I thought that was a beautiful invitation. Even if I couldn't help the sad, sorry state of my tomato plants (how much light and water do those things need?!) I could at least turn myself more fully to the Savior. That was kind of the theme I got from this past session of conference, really. It seemed like so many of the apostles invited us to begin where we are now and start doing better.* And I love that. It reminds me of one of my favourite scriptures (Alma 5: 26): "...if ye have experience a change of heart, and if ye have felt to sing the song of redeeming love, I would ask, can ye feel so now?"

Because if you don't, you can. I can. And, I was sure, my tomatoes could, too.

With enough time and care, my tomatoes finally let their true colours show and sprouted their second set of leaves—genuine tomato leaves. Eventually, but with very little hope for their survival, I planted them in our garden box. But I looked longingly at the tomato plants in the store and kept comparing my runty seedlings to the thick, strong plants on the shelves of the garden center. Temptation gave way and I bought a couple of plants, brought them home, unearthed my dinky plants, and put the nice big ones in my garden.

But I couldn't give up on my tomatoes—the ones I had started from little seeds—partially because of Elder Ballard's talk. I really wanted to grow tomatoes from seeds just to prove to myself that I could do it.

Andrew was against keeping them since I'd just spent $12 putting more mature plants into our garden, but I insisted, though I agreed that their future looked very bleak.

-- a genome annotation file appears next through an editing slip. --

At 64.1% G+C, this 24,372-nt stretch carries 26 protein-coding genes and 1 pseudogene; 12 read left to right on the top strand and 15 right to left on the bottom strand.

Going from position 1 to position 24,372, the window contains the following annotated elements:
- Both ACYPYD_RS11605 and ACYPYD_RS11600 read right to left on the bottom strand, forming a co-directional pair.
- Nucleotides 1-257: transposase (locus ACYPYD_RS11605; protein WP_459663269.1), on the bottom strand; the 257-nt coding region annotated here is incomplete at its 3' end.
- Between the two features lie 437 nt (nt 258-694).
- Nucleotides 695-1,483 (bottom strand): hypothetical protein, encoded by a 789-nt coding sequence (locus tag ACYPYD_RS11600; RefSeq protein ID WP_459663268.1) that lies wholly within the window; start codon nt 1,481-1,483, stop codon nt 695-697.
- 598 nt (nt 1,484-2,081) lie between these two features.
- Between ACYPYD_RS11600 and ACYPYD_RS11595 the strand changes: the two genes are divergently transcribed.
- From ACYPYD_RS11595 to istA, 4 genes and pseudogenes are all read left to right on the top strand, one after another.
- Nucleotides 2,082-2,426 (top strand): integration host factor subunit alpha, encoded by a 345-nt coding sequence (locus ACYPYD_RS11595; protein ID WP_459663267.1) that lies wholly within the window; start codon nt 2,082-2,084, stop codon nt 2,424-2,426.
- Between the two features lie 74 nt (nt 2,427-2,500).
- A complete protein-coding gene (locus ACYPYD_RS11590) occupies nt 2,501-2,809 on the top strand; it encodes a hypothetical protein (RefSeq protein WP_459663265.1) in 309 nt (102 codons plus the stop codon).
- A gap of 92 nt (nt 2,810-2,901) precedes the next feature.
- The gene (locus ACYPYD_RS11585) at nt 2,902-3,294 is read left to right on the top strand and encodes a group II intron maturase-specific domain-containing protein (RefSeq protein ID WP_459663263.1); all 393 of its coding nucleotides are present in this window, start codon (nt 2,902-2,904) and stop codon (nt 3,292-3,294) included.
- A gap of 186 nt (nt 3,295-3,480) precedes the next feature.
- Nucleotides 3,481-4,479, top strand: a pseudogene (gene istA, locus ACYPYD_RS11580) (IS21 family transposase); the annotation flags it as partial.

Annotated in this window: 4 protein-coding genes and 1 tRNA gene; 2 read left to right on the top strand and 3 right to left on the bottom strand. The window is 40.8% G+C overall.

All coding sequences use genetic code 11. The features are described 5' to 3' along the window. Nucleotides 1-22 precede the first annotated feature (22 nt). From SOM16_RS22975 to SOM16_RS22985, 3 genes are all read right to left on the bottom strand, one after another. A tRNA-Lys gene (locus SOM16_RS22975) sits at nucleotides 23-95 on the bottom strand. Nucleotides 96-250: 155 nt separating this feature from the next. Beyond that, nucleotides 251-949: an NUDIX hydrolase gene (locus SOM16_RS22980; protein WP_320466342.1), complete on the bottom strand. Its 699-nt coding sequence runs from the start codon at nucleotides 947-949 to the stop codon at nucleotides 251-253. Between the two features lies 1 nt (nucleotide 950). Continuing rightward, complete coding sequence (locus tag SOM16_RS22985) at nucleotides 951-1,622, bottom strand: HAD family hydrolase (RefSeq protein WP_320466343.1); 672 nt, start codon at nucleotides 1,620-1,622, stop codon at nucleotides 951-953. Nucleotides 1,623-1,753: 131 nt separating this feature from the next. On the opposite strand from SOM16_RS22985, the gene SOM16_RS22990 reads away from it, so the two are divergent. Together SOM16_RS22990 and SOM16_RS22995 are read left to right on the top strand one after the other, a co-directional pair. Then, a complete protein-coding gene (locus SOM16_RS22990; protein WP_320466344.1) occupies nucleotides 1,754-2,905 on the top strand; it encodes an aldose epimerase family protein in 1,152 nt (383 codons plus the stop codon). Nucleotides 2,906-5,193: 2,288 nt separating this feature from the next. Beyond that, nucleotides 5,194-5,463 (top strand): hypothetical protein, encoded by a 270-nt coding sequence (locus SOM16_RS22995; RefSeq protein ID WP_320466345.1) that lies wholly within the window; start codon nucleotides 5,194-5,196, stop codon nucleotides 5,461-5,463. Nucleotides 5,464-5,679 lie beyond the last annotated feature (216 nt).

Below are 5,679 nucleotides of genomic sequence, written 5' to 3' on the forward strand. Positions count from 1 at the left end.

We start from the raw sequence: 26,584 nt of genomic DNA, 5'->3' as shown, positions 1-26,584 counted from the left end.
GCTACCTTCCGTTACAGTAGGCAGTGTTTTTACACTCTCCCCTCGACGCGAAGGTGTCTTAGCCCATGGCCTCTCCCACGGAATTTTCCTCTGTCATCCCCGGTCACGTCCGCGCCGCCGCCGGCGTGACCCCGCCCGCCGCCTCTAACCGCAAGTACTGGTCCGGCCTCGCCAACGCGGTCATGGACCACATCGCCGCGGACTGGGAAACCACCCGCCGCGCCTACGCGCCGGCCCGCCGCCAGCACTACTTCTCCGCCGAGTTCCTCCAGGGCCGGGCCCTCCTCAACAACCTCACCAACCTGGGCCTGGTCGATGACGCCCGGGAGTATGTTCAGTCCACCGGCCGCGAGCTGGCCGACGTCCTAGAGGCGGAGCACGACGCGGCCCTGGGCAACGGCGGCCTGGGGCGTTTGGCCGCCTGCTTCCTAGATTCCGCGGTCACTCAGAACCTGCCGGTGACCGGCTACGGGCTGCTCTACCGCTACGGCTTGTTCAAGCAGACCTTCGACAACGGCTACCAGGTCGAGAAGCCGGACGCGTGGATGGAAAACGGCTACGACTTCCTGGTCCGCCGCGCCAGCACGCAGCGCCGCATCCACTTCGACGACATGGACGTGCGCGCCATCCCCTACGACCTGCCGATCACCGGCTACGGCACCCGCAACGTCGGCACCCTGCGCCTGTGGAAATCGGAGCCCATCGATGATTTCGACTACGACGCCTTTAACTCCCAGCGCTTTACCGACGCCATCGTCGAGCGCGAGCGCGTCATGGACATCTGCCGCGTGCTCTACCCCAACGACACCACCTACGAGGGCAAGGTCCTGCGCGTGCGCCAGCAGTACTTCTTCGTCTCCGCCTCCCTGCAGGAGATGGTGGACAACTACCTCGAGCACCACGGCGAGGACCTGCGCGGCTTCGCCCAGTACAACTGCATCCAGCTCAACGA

"If I don't keep them then I will never know if I could have done it," I explained, transplanting them into the plastic throw-away pot our azalea bush came in. "What if they do alright? What if they get tomatoes? What if these plants end up proliferating a million other plants? I would miss out on all of that! I have to keep them."

So we kept them. They're on our back porch right now. They're still pretty wimpy compared to the tomatoes in the garden box, which are already flowering and busting out little baby tomatoes (they grow up so quickly, don't they?), but at least they're getting a fighting chance.

I'm actually impressed with how much they've grown. They're now about the size our store-bought plants were when we brought them home. But I didn't take a picture of them to show you. I'll do that later.

Instead I took a picture of my pea pod! I have a couple, but this one is the biggest. It's also on our deck.



The solution to the aphids, it seems, was to just let them have a sacrificial pea plant. They're still munching away at the lone pea plant in the other pot on our deck and have been leaving the pea plants in the other planter well enough alone. I'm happy to share with the aphids as long as they aren't too greedy.

I've been in such high spirits about our garden. Every time we look at it it's noticeably bigger. We haven't actually been looking at it too often because the weather's alternating between torrential downpours and hot. Needless to say, most of our garden admiring has been happening during the "hot" times, which have been brief compared to the torrential downpours. The rain barrel we set up not too long ago, for example, is completely full. And all the nitrogen-rich water from the thunder storms (apparently thunder storms "charge" water full of nitrogen) has made for excellent growth for our crops.